Words for Telling the Future
Even as scientists explore Quantum Theory, ancient practices for divining the future continue to flourish.
Ronald and Nancy Reagan regularly consulted astrologers, and many newspaper readers check the astrology column before looking at anything else. Tarot readers and palm readers make a living at it.
Here are some words writers might want to use in describing some of these practices.
Divination is the practice of foreseeing the future or finding out hidden knowledge by some means or other.
Ancient Romans studied the flight of birds to determine whether or not the day was favorable for some action. This method of divination is called augury. The verb to augur means “to predict or indicate the future.” One could say, missing a step on the way out of the house, That does not augur well!
Romans had a specialized diviner called a haruspex who cut open animals and examined their entrails. This practice is called haruspicy.
Several words that end in -mancy refer to methods of divination.
Geomancy interprets markings on the ground, or the piles or patterns made by dirt when it is tossed. The geo comes from the word for “earth.”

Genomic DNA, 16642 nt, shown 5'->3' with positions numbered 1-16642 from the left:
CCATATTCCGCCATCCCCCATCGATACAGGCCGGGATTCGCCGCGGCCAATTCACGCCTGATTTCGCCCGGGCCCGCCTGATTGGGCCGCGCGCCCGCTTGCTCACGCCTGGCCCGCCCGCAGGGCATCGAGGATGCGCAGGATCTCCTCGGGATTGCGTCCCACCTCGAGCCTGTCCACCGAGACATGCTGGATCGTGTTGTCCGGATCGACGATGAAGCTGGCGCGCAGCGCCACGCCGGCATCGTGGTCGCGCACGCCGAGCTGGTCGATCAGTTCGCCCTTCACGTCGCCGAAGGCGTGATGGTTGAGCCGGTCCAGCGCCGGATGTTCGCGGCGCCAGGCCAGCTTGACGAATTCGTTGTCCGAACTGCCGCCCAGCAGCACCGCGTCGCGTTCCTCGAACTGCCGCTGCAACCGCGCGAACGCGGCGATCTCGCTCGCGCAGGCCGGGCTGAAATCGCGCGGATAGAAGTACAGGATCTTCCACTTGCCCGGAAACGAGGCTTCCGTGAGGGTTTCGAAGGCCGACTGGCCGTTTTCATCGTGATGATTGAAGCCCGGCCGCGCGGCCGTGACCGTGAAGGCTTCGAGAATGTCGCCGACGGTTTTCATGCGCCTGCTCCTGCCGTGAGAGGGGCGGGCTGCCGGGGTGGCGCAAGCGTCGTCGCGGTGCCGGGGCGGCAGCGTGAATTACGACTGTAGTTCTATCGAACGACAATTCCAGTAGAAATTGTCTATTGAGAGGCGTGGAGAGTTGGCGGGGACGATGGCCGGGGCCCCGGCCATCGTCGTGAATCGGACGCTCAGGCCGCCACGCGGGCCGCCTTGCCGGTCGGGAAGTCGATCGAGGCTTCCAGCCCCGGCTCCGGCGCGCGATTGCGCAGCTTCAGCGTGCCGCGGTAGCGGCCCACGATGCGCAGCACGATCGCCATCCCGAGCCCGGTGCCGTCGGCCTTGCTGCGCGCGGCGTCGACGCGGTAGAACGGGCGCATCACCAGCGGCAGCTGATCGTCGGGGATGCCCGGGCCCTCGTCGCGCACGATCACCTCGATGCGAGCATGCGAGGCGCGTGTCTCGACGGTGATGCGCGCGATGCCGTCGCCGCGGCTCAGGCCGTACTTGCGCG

Necromancy involves summoning up the dead, the way King Saul did when he called on the Witch of Endor. The necro comes from the Greek word for “dead.”
Sometimes necromancy is used to refer to any kind of black magic that involves the summoning of demons.
Oneiromancy is divination by dreams.
Bibliomancy is divining by opening a book at random and reading the first phrase that one’s eyes light upon. Although the Bible is often the book used for this form of divination, other books are used. The biblio comes from Greek and Latin words for “paper” or “scroll.” The Bible is literally “the Book.” Another word for this practice is sortes.
Some other familiar types of divination:
Palmistry is divination by reading the lines on the palm of the hand.
Phrenology is divination by feeling the bumps on a person’s head. This practice was really popular in Victorian times. Many novelists have their characters talk about it.
Astrology predicts a person’s future according to alignment of the stars and planets.
Dowsing is a method of finding the location of water or other underground substances with the use of a forked stick or wire.
Clairvoyance is divination by “second sight”.
Numerology is divination with numbers
Sortilege is divination by casting lots. Priests do it in the Old Testament.
Finally, two practices that you know about, but probably don’t know the words for, are those of reading tea leaves and gazing into a crystal ball.
Tasseography is the word for reading the future in tea leaves at the bottom of a cup.
Scrying is what the gypsy does when she looks into her crystal ball and tells you that you are going to come into a large sum of money.
If you ever doubted that English has a word for everything, take a look at these sites that feature lists of divination of every kind:
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